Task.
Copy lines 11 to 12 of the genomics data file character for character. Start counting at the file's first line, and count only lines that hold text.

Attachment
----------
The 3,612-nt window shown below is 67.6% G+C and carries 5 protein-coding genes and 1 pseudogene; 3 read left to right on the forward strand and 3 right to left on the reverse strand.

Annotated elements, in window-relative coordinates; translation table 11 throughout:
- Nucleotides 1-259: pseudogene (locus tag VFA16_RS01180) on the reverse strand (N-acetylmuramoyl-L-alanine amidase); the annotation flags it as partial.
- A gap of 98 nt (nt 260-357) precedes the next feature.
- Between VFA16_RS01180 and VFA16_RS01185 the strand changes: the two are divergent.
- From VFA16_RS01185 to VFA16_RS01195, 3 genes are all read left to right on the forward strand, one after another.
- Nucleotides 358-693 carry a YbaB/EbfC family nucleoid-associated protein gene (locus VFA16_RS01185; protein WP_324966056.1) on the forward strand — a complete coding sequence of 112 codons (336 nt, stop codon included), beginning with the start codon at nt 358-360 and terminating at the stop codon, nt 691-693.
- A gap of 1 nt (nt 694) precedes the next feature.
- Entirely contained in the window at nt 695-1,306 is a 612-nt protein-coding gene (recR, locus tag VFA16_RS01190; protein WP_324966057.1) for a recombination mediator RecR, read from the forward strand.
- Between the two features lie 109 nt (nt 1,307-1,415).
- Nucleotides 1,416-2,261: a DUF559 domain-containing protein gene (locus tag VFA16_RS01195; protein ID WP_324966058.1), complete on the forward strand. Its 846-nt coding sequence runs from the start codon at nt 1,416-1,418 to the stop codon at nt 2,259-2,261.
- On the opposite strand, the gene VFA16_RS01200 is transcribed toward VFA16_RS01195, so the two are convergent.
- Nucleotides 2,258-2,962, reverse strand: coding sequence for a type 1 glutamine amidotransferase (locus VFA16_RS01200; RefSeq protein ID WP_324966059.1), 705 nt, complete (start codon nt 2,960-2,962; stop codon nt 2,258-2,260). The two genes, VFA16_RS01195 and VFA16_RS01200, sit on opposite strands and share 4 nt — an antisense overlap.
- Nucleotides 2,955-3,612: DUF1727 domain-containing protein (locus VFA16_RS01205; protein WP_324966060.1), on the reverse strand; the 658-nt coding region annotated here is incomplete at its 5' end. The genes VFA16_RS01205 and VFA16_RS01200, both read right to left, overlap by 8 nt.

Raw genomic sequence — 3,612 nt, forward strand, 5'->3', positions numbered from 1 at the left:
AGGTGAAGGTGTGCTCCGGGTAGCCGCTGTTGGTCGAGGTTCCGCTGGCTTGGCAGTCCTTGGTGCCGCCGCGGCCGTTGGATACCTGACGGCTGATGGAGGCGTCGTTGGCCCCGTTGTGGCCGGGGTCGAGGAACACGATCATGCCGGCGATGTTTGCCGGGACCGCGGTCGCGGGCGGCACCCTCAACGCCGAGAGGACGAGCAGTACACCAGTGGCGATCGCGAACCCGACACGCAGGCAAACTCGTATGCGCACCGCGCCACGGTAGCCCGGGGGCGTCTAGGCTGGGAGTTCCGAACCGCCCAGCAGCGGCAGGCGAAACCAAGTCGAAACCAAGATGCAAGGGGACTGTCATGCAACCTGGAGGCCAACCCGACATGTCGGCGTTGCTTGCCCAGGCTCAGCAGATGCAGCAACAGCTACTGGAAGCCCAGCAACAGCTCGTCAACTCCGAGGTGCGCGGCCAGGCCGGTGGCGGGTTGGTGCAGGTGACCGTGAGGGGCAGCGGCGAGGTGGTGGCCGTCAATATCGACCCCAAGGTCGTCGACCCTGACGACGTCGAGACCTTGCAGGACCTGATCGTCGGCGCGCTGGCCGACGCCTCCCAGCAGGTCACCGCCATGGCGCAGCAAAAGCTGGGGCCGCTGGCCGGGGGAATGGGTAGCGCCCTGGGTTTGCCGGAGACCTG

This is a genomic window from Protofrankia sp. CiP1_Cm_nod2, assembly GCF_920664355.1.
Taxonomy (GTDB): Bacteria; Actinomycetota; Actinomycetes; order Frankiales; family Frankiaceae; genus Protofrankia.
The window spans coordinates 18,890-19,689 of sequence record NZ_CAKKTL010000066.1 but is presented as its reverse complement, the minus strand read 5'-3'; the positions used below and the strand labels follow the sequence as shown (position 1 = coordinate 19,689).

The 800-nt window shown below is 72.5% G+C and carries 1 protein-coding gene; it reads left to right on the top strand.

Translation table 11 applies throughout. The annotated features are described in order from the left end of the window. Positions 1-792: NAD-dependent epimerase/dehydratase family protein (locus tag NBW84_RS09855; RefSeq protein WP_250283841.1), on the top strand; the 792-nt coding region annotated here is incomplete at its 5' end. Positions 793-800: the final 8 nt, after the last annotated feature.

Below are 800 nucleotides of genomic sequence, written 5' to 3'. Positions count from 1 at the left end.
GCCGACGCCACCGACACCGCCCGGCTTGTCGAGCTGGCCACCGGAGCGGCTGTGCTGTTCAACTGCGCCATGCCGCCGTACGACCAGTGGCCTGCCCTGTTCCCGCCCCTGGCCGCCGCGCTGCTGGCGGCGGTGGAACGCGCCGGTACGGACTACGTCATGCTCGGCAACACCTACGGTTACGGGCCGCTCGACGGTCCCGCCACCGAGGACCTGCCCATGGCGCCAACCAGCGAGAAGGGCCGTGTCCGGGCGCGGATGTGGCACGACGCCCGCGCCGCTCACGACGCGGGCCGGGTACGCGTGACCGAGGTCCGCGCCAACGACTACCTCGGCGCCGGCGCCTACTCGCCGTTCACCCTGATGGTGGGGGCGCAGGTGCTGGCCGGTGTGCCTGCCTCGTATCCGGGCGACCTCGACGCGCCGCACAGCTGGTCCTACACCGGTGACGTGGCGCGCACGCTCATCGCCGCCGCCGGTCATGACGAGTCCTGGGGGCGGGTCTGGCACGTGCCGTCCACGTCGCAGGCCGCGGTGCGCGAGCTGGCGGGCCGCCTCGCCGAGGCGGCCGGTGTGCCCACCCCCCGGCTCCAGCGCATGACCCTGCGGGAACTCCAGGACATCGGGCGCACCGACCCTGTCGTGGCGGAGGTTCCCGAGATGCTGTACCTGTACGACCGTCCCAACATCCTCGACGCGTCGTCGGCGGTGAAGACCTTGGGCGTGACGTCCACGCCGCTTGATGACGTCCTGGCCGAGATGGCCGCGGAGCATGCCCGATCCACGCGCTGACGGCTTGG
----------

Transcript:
- Nucleotides 1,416-2,261: a DUF559 domain-containing protein gene (locus tag VFA16_RS01195; protein ID WP_324966058.1), complete on the forward strand. Its 846-nt coding sequence runs from the start codon at nt 1,416-1,418 to the stop codon at nt 2,259-2,261.
- On the opposite strand, the gene VFA16_RS01200 is transcribed toward VFA16_RS01195, so the two are convergent.